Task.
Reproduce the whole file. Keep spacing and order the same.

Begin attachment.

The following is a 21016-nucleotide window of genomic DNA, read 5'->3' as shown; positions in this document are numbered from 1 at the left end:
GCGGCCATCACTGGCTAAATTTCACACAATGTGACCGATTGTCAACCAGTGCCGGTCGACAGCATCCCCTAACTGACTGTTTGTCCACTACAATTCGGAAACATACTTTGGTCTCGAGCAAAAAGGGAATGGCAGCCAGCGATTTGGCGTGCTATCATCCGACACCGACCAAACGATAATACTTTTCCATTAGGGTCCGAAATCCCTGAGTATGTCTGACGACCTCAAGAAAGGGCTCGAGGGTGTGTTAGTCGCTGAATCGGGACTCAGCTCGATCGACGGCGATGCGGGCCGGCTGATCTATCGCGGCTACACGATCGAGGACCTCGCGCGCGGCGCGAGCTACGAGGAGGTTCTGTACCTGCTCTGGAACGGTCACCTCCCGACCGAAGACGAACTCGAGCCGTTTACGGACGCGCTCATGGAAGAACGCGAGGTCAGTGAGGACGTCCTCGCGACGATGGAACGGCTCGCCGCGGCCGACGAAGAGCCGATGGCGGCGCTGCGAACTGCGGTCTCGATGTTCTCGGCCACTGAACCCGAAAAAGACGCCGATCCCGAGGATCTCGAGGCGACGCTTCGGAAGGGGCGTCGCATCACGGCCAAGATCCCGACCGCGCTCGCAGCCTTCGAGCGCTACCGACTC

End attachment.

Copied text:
The following is a 21016-nucleotide window of genomic DNA, read 5'->3' as shown; positions in this document are numbered from 1 at the left end:
GCGGCCATCACTGGCTAAATTTCACACAATGTGACCGATTGTCAACCAGTGCCGGTCGACAGCATCCCCTAACTGACTGTTTGTCCACTACAATTCGGAAACATACTTTGGTCTCGAGCAAAAAGGGAATGGCAGCCAGCGATTTGGCGTGCTATCATCCGACACCGACCAAACGATAATACTTTTCCATTAGGGTCCGAAATCCCTGAGTATGTCTGACGACCTCAAGAAAGGGCTCGAGGGTGTGTTAGTCGCTGAATCGGGACTCAGCTCGATCGACGGCGATGCGGGCCGGCTGATCTATCGCGGCTACACGATCGAGGACCTCGCGCGCGGCGCGAGCTACGAGGAGGTTCTGTACCTGCTCTGGAACGGTCACCTCCCGACCGAAGACGAACTCGAGCCGTTTACGGACGCGCTCATGGAAGAACGCGAGGTCAGTGAGGACGTCCTCGCGACGATGGAACGGCTCGCCGCGGCCGACGAAGAGCCGATGGCGGCGCTGCGAACTGCGGTCTCGATGTTCTCGGCCACTGAACCCGAAAAAGACGCCGATCCCGAGGATCTCGAGGCGACGCTTCGGAAGGGGCGTCGCATCACGGCCAAGATCCCGACCGCGCTCGCAGCCTTCGAGCGCTACCGACTC